Fewer young heroin users treated in England
The number of young heroin addicts in England receiving treatment has dropped to its lowest recorded level, official figures suggest.
In 2011-12, 4,268 adults aged 18 to 24 started treatment, down from 11,309 six years earlier.
The National Treatment Agency for Substance Misuse (NTA) said "the sharp drop... is particularly encouraging".
Heroin users aged over 40 were the largest group in treatment, with more than 16,000 starting in the past year.
The latest figures come from NTA, an NHS special health authority dealing with the availability and effectiveness of drug treatment in England, in its report into long-term drug use and addiction trends.
End Quote Paul Hayes NTA
We should be mindful that economic problems have historically exacerbated drug addiction”
Most addicts in treatment in England had taken heroin, with four in five of the 197,110 adults being treated for heroin or heroin and crack cocaine dependency.
A total of 96,343 were receiving help for heroin dependency while a further 63,199 were being treated for heroin and crack use.
The growing number of drug addicts over 40 was fuelled by an ageing population, rather than by new users, the NTA said.
NTA chief executive Paul Hayes said: "There's no evidence of swathes of people in their 40s and 50s beginning to use heroin and crack as they get older.
"It's a population that began using 20 or 30 years ago."
More over-40s are also dying from drug misuse, up to 802 last year from 504 in 2001, the figures showed.Tough times
Mr Hayes said: "Treatment needs to accelerate its recovery focus if more of the ageing heroin population are to successfully complete treatment and get their lives back on track.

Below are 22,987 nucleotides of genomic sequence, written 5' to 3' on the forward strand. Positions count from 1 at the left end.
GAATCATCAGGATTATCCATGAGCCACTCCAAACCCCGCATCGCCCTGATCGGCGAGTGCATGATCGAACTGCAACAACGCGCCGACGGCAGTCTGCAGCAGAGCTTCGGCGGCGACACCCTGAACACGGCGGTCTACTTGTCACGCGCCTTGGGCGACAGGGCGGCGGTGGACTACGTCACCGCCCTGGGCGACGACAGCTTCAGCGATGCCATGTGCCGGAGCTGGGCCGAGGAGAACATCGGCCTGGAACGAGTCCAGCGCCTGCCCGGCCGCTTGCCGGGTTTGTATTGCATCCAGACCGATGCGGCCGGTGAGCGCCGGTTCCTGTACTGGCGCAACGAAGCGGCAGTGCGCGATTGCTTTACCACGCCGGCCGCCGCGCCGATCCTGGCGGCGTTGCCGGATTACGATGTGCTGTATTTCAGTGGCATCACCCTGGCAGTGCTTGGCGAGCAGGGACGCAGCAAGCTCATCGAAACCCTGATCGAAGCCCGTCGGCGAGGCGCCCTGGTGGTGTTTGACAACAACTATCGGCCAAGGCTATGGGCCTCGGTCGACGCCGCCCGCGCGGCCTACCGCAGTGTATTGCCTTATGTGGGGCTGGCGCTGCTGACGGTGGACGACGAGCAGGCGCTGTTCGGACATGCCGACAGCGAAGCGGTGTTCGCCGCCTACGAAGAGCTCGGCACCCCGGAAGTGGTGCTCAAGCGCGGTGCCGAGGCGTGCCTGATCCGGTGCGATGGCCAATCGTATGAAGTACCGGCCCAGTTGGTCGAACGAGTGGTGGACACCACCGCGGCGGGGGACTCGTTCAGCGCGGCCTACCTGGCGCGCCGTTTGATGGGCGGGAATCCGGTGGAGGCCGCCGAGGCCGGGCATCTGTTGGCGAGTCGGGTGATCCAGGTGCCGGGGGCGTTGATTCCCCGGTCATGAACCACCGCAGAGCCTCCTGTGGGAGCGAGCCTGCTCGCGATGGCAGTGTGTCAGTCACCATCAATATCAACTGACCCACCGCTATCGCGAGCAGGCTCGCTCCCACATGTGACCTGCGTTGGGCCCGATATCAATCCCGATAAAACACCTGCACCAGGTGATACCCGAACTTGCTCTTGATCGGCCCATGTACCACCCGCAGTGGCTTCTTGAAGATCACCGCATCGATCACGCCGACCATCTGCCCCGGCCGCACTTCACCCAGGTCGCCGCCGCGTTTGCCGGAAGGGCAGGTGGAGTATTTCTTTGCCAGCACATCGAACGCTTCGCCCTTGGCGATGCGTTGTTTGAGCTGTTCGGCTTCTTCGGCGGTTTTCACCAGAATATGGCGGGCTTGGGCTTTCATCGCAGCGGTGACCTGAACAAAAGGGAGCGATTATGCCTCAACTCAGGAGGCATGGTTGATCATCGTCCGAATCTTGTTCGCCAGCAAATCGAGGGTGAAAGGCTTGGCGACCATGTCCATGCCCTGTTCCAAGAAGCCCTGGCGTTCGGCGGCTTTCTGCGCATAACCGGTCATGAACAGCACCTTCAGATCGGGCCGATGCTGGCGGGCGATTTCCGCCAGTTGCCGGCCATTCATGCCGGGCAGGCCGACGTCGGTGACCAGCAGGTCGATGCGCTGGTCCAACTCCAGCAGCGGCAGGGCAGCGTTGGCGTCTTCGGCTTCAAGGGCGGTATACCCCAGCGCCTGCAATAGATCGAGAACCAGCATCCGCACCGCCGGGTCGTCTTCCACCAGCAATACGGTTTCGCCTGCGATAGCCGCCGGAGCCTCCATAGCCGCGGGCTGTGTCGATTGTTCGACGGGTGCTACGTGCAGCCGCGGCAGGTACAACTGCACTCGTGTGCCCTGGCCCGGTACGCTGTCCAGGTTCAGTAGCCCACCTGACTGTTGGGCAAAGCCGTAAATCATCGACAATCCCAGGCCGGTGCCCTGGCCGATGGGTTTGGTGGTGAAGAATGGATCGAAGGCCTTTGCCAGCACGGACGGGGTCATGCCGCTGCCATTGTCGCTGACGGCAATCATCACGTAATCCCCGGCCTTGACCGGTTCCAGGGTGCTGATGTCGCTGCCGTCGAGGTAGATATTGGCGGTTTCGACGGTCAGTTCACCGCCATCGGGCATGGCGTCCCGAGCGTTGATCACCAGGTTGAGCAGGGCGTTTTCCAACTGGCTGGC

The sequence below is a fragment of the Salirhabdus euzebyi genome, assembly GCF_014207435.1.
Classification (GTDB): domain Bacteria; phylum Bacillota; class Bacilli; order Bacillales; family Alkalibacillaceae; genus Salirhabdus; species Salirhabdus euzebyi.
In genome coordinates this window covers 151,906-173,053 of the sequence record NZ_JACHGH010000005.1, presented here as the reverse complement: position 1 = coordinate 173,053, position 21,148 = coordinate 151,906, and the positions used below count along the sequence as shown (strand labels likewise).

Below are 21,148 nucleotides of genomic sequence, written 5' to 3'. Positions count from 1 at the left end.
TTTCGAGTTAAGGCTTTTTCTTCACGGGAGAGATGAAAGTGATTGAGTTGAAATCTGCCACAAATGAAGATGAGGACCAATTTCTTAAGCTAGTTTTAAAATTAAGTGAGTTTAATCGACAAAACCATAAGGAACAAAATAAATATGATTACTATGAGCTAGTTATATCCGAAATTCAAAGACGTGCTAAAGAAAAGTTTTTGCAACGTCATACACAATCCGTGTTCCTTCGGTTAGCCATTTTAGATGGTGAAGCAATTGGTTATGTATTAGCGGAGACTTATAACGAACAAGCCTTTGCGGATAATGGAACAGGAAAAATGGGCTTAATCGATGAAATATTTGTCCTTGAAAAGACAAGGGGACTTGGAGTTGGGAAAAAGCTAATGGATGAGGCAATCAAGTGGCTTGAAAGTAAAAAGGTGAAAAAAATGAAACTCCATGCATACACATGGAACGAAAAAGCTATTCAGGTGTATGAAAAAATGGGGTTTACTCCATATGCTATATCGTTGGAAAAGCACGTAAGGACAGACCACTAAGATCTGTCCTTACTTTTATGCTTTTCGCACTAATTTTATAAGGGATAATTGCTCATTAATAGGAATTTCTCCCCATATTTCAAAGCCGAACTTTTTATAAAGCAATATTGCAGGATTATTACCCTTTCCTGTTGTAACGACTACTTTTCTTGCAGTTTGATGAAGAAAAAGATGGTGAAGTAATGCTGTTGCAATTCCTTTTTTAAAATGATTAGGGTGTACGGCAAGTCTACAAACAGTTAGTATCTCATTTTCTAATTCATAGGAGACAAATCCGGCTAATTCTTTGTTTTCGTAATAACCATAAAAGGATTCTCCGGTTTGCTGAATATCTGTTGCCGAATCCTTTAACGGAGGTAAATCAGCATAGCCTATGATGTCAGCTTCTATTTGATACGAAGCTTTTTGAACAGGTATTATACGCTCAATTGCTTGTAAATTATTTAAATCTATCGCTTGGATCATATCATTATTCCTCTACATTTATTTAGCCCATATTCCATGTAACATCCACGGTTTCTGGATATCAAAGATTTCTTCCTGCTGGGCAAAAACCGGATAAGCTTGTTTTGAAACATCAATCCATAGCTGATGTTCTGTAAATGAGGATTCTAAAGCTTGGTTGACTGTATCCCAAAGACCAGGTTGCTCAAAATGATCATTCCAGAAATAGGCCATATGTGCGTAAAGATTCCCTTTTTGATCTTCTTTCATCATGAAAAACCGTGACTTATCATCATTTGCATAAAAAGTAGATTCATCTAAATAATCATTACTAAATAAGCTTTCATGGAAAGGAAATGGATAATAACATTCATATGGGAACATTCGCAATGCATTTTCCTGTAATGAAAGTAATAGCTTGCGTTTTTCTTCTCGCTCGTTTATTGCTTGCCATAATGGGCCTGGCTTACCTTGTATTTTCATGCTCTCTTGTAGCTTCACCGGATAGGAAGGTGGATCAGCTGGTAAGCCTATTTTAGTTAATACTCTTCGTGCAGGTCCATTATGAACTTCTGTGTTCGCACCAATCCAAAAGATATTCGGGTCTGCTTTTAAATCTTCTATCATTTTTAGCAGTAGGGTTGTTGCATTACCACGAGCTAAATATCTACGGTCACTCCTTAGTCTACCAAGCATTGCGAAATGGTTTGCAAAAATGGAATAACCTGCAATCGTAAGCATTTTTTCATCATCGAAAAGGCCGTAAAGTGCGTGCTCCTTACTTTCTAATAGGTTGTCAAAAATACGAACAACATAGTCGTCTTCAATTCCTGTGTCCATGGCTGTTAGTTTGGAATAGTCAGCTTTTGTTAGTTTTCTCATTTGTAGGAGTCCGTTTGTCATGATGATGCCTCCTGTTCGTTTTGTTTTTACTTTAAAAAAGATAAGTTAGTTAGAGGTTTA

"And we should be mindful that economic problems have historically exacerbated drug addiction."
Other NTA figures show:
- record numbers of drug addicts in England are recovering from addiction, with 29,855 successfully completing their treatment in 2011-12, up from 27,969 the previous year and almost three times the level of seven years ago (11,208)
- nearly one-third of users in the last seven years successfully completed their treatment and did not return (about 105,000 users out of 366,200)
- the number of new heroin addicts starting treatment for the first time has sharply reduced - from 47,709 in 2005-6 to 9,249 in 2011-12
Mr Hayes said: "The number of heroin and crack addicts is shrinking as fewer are starting to use the most harmful drugs, and more of them are recovering from addiction.
"The sharp drop in the number of young adults needing treatment is particularly encouraging."
Martin Barnes, chief executive of charity DrugScope, said the decline in heroin use and dependency among young adults was "perhaps a sign that drug treatment has been turning the tide of the heroin epidemic of the 1980s".
"We are, however, aware of the rising numbers of people over 40 in the treatment system, who often have particular needs around long-term and entrenched heroin use," he said.
"In difficult economic times, there is a strong and compelling case for national and local investment in drug and alcohol treatment."